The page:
"We had the sentence of death in ourselves, that we should not trust in ourselves, but in God which raiseth the dead" (II Corinthians 1:9).
The Apostle Paul references a death sentence passed on his fleshly tendency to trust in himself rather than the living and true God. He also declares the basis for confidence in our Heavenly Father, namely, He "raiseth the dead."
That is somebody we can trust. Indeed, believers live in the light of a tomb once occupied, but now and forevermore empty. The Lord Jesus is risen from the dead, a victory that applies not only to our salvation, but to every aspect of a life wherein those who trust Him see His triumph in countless ways. Indeed, the Christ in whom we have placed our confidence conquered our worst enemy, death. He purposes to apply the power of His overcoming life to all conditions, circumstances, and situations as we live our lives "looking unto Jesus, the author and finisher of our faith" (Hebrews 12:2).
Like Paul, however, we face a challenge in our natural sensibilities, that is, our earthly components inherited from Adam: "the flesh lusteth against the spirit" (Galatians 5:17). This aspect of our being prompts us to independently navigate the course of our lives as if we possess the means to do so. Nothing could be further from the truth. "In Him we live and move and have our being" (Acts 17:28). Note that Paul spoke these words regarding believer and unbeliever alike. Even the most ardent atheist requires God's bestowal of "life and breath and all things" in order to bluster his denial of obvious reality (Acts 17:25). Christians, of course, know and seek to live by this truth. However, we also face the challenge to forget or ignore the necessity of our dependence on the Lord. We must therefore join Paul in passing the death sentence regarding "trust in ourselves." Whenever we find ourselves drifting away from the only safe harbor that exists for our hearts, we remember and affirm the condemnation we have directed toward trust that does not originate and continue in the faithfulness of God. As the mighty warrior David confessed, "I will not trust in my bow, neither shall my sword save me" (Psalm 44:6).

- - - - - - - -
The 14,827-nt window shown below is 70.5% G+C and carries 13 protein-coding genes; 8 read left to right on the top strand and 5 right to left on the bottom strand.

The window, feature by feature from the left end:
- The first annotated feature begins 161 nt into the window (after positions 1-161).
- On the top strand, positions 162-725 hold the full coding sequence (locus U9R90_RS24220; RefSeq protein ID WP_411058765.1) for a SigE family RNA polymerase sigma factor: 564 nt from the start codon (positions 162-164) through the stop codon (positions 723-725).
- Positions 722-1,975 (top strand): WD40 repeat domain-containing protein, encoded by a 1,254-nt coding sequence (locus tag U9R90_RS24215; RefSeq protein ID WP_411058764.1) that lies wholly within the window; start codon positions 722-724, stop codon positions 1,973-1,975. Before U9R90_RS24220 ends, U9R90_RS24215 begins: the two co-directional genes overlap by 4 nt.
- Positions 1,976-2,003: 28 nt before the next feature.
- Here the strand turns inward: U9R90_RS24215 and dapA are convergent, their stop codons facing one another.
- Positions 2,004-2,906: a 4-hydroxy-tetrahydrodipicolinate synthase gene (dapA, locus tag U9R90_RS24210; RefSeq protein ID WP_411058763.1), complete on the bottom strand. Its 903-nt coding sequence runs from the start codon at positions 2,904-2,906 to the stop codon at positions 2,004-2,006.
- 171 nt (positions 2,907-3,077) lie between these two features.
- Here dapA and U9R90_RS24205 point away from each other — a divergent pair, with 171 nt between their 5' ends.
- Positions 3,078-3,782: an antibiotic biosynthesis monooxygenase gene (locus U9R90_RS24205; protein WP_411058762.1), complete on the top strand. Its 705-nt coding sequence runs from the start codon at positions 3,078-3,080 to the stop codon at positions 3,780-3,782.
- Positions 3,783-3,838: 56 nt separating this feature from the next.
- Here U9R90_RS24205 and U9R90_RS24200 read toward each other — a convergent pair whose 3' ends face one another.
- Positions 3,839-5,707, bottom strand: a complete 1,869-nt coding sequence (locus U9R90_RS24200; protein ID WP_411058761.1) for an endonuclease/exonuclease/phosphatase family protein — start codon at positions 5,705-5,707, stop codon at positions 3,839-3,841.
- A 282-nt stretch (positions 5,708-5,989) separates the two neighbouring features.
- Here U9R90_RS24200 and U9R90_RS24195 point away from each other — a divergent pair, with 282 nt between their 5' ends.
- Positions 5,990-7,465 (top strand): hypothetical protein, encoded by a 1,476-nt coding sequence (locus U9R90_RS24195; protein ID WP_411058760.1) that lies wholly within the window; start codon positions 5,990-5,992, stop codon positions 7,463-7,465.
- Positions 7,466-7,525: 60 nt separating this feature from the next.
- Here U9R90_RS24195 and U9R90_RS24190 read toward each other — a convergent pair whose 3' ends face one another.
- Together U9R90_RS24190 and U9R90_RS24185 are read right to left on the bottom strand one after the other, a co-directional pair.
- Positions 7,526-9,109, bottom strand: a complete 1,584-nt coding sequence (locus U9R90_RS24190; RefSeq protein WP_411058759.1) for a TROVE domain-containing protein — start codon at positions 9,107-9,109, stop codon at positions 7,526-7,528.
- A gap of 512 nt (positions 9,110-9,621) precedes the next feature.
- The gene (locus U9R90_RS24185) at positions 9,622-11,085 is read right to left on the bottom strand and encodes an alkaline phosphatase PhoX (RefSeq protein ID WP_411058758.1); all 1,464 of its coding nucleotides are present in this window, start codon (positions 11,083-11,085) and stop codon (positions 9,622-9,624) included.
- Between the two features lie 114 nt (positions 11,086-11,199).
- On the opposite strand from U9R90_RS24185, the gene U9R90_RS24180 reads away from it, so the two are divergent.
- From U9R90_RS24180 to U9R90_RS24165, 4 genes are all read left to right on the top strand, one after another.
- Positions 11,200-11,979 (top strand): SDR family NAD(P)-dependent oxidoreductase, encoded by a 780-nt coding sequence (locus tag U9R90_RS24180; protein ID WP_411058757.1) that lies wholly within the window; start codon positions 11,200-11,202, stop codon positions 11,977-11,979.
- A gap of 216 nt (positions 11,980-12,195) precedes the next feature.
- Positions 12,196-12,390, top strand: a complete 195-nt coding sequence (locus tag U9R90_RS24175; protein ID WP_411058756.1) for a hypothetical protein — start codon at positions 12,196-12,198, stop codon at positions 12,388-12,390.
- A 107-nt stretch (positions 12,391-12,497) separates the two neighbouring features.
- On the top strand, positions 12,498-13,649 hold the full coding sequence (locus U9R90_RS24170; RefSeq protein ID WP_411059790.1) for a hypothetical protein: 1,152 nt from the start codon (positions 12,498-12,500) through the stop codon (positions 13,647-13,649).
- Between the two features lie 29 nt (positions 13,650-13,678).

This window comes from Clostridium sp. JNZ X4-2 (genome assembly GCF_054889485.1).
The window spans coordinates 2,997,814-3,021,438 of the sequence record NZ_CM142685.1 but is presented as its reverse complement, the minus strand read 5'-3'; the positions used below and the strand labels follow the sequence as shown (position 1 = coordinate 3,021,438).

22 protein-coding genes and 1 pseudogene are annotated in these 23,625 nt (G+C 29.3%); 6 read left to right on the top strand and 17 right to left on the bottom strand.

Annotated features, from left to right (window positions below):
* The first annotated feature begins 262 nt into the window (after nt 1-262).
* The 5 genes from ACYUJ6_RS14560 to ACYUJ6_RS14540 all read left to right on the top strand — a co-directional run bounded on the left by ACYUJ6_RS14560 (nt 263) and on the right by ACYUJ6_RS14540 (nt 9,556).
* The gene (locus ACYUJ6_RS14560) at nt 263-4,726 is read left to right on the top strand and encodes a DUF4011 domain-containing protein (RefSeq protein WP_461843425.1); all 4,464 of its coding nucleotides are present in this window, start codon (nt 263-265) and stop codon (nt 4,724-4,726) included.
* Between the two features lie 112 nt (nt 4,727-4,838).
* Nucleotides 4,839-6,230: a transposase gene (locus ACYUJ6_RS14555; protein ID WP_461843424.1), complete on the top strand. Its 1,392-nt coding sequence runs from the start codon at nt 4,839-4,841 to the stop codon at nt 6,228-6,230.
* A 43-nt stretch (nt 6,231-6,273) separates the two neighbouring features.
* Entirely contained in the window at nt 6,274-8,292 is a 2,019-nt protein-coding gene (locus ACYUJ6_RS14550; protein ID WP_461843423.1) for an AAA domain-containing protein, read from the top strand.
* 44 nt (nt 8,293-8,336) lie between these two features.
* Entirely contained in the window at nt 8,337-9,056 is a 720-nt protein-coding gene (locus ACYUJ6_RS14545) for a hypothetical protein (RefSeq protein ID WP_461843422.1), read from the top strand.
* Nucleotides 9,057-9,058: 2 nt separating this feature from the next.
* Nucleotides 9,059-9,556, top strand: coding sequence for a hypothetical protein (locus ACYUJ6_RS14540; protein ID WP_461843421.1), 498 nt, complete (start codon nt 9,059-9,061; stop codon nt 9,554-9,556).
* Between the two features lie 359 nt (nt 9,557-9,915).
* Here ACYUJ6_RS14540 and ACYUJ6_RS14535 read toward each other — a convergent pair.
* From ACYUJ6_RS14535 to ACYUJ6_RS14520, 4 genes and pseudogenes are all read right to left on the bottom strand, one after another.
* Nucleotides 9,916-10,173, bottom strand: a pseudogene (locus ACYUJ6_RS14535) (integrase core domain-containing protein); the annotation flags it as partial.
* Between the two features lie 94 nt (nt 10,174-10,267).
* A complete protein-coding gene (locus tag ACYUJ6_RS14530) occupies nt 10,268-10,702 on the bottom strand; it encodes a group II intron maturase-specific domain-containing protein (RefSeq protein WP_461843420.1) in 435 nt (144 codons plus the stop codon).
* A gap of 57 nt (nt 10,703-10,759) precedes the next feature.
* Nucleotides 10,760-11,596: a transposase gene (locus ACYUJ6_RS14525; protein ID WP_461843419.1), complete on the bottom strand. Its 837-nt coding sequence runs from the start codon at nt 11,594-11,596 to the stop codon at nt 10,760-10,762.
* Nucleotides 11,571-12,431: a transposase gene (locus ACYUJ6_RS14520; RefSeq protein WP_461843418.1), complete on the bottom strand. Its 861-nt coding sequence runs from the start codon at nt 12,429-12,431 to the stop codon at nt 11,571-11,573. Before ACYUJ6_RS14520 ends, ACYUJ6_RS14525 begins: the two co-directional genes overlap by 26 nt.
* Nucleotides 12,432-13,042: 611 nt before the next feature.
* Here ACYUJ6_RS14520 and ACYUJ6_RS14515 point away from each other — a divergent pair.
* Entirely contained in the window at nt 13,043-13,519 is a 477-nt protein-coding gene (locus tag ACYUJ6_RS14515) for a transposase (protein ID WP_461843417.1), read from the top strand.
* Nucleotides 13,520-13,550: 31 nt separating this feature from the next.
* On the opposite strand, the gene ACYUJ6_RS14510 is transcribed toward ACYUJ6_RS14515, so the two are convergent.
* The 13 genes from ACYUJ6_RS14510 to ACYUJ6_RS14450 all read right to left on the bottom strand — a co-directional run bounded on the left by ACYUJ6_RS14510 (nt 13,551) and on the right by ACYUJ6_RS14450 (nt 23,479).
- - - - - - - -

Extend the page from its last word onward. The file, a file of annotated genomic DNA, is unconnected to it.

What if the power of Christ's resurrection applies to this problem, or that difficulty, or any challenge we face in our present lifetime? It does. "To live is Christ" (Philippians 1:21). What if our flesh nevertheless tempts us to rely on our own bow or sword? It will. Thus, we build an altar in our hearts whereupon we pass a death sentence on any trust that does not rest in the risen Christ alone. We then visit that altar whenever we recognize our fleshly tendency to rely on anything less than the power that raised the Lord Jesus from the dead. Yes, the empty tomb of the Lord Jesus applies to every day, and to whatever life brings our way…
"Ye are risen with Him through faith in the operation of God, who hath raised Him from the dead."
"He that trusteth in his own heart is a fool."
Weekly Memory Verse
"And the Lord make you to increase and abound in love toward another, and toward all."
(I Thessalonians 3:12)